We’re super excited to announce that we’ve successfully closed our seed round, which you can read more about in our press release here. A few friends have asked us what the process was like, so we’re going to reflect on some of our experiences in this blog post. While every fundraising round is unique, we hope this may be useful for other first time founders out there.
Looking back, here are some things we had in place before we started to raise that turned out to be really important:
- Pitch deck, business plan, 3-5 year financials. The vast majority of investors didn’t ask for a formal business plan, but we found that creating one was really helpful for organizing our thoughts and being able to put together a comprehensive pitch deck. We got a ton of help from our mentors (can’t overstate this) to make sure our projections were reasonable and that our strategy was cohesive. While projections are inherently speculative and no one expects them to be perfect, investors are mostly interested in seeing how you go about sizing your market (yes, it’s more work, but a bottom-up analysis is more impressive than pulling numbers from a market report). We did our due diligence by going through our network, talking to experts in the field, and working on the ground in hospitals and in the field to get a better picture of how many units of something are used per day, how things are manufactured and procured in our space, and so on. The extra effort of validating something in person is worth it, and you get to build better relationships with people when you see them face to face!
- Law firm. Our advice is to choose someone you really connect well with and feel comfortable talking to – if you would hesitate calling them after hours or they don’t respond quickly to your emails, then you can find a better lawyer. The law firm we ended up going with was genuinely excited about what we were doing as a company and bought us lunch, which was the quickest way to win over our hearts. (Okay, they also offered us a discount and had a great payment deferral policy, but those sandwiches were amazing.) Shop around: get referrals, talk to multiple firms, compare rates, and go with your gut.
- References. For pre-revenue seed stage companies, the bulk of due diligence comes down to expert opinions. Especially for young founders, the people who vouch for you and their level of experience matter. We put in a lot of effort to build strong relationships with high caliber advisors over the summer, and because of our good rapport, they were willing to talk to investors about the value of what we were doing. Importantly, though, we asked these people to be our advisors because they’re fantastically smart and we like to spend time with them, and having them talk to investors was just an additional perk.
Early during our raise, one VC group gave us some sage advice: The best pitches are when the investors are engaged and talking, and it feels more like a mutual discussion rather than a one-sided pitch. We can confirm here that they were spot on, but we’ll also note that even some of the best conversations ultimately didn’t lead to an investment for many reasons (e.g. investing cycle didn’t match with our timeline, raising too little, etc.).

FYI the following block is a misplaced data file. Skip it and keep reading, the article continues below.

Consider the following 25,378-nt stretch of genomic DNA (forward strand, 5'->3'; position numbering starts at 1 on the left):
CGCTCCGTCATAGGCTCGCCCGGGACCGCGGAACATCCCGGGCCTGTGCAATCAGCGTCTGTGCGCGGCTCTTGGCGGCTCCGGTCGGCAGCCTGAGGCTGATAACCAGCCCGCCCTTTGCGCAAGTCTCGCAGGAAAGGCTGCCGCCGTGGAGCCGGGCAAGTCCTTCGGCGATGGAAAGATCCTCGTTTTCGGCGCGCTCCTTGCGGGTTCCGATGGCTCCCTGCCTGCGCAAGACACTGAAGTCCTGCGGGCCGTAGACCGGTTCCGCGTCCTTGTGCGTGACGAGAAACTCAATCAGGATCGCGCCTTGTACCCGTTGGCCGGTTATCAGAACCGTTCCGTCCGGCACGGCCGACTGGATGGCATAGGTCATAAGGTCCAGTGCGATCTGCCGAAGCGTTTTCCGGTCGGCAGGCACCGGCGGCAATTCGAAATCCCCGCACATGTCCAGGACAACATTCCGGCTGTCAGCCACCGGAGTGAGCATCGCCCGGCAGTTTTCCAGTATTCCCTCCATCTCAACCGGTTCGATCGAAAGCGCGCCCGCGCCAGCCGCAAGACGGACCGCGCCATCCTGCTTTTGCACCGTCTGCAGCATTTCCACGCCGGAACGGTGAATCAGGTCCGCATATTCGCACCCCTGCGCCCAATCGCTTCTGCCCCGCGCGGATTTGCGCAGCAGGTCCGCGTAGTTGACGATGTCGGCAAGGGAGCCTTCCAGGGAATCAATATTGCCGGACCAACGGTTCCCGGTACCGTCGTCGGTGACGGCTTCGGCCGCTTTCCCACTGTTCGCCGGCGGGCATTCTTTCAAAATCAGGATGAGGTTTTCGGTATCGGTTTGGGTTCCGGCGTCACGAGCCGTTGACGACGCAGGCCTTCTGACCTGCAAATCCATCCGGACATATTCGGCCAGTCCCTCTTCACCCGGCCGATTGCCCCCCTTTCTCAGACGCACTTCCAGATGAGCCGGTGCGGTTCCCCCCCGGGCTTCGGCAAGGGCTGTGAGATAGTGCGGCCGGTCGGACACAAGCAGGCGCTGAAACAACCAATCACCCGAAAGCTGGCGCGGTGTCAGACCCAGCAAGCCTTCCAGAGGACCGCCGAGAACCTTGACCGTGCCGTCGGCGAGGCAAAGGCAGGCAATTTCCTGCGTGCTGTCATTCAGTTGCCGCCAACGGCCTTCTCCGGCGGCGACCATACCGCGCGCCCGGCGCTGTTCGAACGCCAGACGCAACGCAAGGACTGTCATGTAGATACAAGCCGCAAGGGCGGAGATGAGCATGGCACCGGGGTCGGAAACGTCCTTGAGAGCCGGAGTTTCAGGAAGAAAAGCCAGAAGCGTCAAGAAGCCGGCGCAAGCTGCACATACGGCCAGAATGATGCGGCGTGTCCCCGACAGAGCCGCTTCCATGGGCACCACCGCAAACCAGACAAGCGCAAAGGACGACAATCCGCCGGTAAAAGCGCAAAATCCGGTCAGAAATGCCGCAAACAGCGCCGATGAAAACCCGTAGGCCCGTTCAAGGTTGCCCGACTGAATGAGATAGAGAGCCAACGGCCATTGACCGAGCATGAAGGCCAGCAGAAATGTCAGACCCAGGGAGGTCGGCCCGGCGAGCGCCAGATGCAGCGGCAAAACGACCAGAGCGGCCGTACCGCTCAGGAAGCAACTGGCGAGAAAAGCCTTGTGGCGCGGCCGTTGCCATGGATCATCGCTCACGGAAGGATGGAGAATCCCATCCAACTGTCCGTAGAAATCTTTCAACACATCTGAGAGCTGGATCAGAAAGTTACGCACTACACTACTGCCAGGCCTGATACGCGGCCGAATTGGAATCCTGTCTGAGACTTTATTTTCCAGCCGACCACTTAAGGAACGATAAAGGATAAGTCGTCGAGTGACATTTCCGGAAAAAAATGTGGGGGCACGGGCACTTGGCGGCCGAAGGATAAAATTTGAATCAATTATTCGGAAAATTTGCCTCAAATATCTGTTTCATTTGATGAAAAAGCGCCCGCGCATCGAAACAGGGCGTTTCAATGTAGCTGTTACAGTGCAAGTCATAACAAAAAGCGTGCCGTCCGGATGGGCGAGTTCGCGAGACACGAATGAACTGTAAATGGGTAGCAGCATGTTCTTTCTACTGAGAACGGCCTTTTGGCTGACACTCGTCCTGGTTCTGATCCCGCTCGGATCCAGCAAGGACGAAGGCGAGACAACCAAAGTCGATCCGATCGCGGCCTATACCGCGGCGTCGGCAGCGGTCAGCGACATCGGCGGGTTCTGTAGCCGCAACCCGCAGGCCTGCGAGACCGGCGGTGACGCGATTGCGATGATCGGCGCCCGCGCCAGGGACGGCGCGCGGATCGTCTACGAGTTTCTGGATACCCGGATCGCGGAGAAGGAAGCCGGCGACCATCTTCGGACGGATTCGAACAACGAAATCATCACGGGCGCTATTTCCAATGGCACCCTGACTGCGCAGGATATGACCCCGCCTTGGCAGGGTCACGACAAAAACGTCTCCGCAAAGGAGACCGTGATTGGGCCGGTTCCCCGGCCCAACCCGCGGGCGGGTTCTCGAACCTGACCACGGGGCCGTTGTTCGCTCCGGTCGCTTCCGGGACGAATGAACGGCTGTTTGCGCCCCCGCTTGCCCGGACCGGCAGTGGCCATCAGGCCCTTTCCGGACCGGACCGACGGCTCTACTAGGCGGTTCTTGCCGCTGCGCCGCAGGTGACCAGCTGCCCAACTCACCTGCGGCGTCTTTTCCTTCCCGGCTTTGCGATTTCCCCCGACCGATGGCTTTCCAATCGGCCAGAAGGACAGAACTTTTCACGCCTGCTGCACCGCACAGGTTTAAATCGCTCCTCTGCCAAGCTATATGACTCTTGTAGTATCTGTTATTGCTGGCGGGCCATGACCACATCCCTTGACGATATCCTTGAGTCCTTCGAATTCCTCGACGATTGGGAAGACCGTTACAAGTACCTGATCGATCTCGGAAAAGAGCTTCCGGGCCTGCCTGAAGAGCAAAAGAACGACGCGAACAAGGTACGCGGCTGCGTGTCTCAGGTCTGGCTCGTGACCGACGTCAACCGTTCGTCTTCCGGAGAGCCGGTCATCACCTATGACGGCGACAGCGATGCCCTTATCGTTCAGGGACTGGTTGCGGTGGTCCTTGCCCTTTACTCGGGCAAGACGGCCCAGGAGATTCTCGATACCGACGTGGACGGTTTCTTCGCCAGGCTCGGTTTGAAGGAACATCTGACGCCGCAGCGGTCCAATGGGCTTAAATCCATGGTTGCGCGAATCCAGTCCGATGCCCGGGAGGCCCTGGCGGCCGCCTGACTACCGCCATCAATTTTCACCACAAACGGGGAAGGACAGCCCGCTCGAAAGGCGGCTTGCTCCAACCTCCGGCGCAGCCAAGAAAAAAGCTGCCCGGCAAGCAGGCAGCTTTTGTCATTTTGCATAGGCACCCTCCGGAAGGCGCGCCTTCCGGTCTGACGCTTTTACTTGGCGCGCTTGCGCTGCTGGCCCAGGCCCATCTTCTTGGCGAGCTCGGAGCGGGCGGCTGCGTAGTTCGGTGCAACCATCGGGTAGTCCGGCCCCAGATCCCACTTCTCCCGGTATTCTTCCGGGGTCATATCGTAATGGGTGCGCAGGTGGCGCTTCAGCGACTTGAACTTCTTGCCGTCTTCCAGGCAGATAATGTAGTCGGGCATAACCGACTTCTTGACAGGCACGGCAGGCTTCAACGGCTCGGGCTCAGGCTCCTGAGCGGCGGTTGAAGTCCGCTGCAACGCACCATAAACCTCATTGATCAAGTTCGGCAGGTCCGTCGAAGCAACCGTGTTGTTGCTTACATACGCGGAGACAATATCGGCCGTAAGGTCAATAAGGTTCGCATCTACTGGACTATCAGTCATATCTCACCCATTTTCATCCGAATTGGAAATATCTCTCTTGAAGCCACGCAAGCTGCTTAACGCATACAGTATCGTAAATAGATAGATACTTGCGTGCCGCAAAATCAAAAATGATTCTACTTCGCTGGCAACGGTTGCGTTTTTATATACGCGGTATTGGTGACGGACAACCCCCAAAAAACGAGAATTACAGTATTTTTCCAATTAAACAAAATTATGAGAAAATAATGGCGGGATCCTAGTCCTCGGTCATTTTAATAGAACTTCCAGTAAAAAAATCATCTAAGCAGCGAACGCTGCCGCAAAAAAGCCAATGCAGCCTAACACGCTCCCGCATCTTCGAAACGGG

Of course, the advice above only really applies for closed door meetings. If you cast the net wide like we did, you’ll start with everything from video chats to phone calls to 3-minute rapid fire pitches to 40-minute presentations with Q&A. The goal of the first pitch is always to get another conversation in that closed door meeting. If you never meet with a sophisticated investor one-on-one in person, the chances of getting their money is low.
While the goal is to get those one-on-one meetings, there are some benefits to pitching to a larger audience like an angel group or pitch night. Not everyone will invest but we’ve made some great connections to potential partners ranging from joint development to distribution in other verticals. It’s not a bad idea to pitch if you get invited even if the audience ostensibly doesn’t seem like the best fit.
3. Who Your Investors Are
You’ll always read about this in blogs and startup posts, but raising money really does take more time and effort than you expect. Especially as first time founders, we had to work hard to find early commitments. In the beginning, it was frustrating because it seemed like there was a lot of interest and people were returning our emails and calls, but nothing concrete ever came out of those talks. One reason is that we made a point of only looking for VCs and angel groups specializing in medicine and healthcare, but we didn’t really fall under the traditional biotech categories of pharma, medical device, or IT. We eventually came to realize that investors can provide a lot more than just domain expertise – whether it’s connections, pointing out assumptions in your business model, or understanding how and when to grow, it’s helpful to have a holistic view of the value an investor can bring. In fact, if you decide to pitch to an angel group, the investors that take an interest will often not be in your space (and if you’re concerned about domain expertise, you can always pad your Scientific Advisory Board or Board of Directors). Once we expanded our search to sector-agnostic groups that invest in early-stage companies, we had a much higher success rate.